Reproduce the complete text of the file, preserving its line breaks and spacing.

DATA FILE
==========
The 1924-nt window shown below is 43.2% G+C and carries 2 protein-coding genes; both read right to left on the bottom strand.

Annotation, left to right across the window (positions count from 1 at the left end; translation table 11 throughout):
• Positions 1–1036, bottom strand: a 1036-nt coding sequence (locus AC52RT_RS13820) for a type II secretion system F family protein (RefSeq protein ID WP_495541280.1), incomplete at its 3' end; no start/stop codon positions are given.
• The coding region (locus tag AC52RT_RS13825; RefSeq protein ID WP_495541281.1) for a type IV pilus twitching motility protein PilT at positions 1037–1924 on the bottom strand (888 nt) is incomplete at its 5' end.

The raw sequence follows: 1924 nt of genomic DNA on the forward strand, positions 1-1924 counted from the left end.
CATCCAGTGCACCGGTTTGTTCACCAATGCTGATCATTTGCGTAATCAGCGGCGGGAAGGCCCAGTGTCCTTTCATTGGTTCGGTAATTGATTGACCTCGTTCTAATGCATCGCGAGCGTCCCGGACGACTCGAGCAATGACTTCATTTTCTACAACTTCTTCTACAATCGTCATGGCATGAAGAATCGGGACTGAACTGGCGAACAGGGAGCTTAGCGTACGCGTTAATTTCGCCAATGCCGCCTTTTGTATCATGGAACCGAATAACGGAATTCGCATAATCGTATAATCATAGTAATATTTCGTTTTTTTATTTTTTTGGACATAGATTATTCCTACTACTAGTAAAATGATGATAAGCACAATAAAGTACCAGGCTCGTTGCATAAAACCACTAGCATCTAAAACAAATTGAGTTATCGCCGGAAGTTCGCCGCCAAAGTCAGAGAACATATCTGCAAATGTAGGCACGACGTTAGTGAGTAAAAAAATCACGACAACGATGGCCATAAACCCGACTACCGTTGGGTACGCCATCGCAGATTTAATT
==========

The 1924-nt window shown below is 43.2% G+C and carries 2 protein-coding genes; both read right to left on the bottom strand.

Annotation, left to right across the window (positions count from 1 at the left end; translation table 11 throughout):
• Positions 1–1036, bottom strand: a 1036-nt coding sequence (locus AC52RT_RS13820) for a type II secretion system F family protein (RefSeq protein ID WP_495541280.1), incomplete at its 3' end; no start/stop codon positions are given.
• The coding region (locus tag AC52RT_RS13825; RefSeq protein ID WP_495541281.1) for a type IV pilus twitching motility protein PilT at positions 1037–1924 on the bottom strand (888 nt) is incomplete at its 5' end.

The raw sequence follows: 1924 nt of genomic DNA on the forward strand, positions 1-1924 counted from the left end.
CATCCAGTGCACCGGTTTGTTCACCAATGCTGATCATTTGCGTAATCAGCGGCGGGAAGGCCCAGTGTCCTTTCATTGGTTCGGTAATTGATTGACCTCGTTCTAATGCATCGCGAGCGTCCCGGACGACTCGAGCAATGACTTCATTTTCTACAACTTCTTCTACAATCGTCATGGCATGAAGAATCGGGACTGAACTGGCGAACAGGGAGCTTAGCGTACGCGTTAATTTCGCCAATGCCGCCTTTTGTATCATGGAACCGAATAACGGAATTCGCATAATCGTATAATCATAGTAATATTTCGTTTTTTTATTTTTTTGGACATAGATTATTCCTACTACTAGTAAAATGATGATAAGCACAATAAAGTACCAGGCTCGTTGCATAAAACCACTAGCATCTAAAACAAATTGAGTTATCGCCGGAAGTTCGCCGCCAAAGTCAGAGAACATATCTGCAAATGTAGGCACGACGTTAGTGAGTAAAAAAATCACGACAACGATGGCCATAAACCCGACTACCGTTGGGTACGCCATCGCAGATTTAATT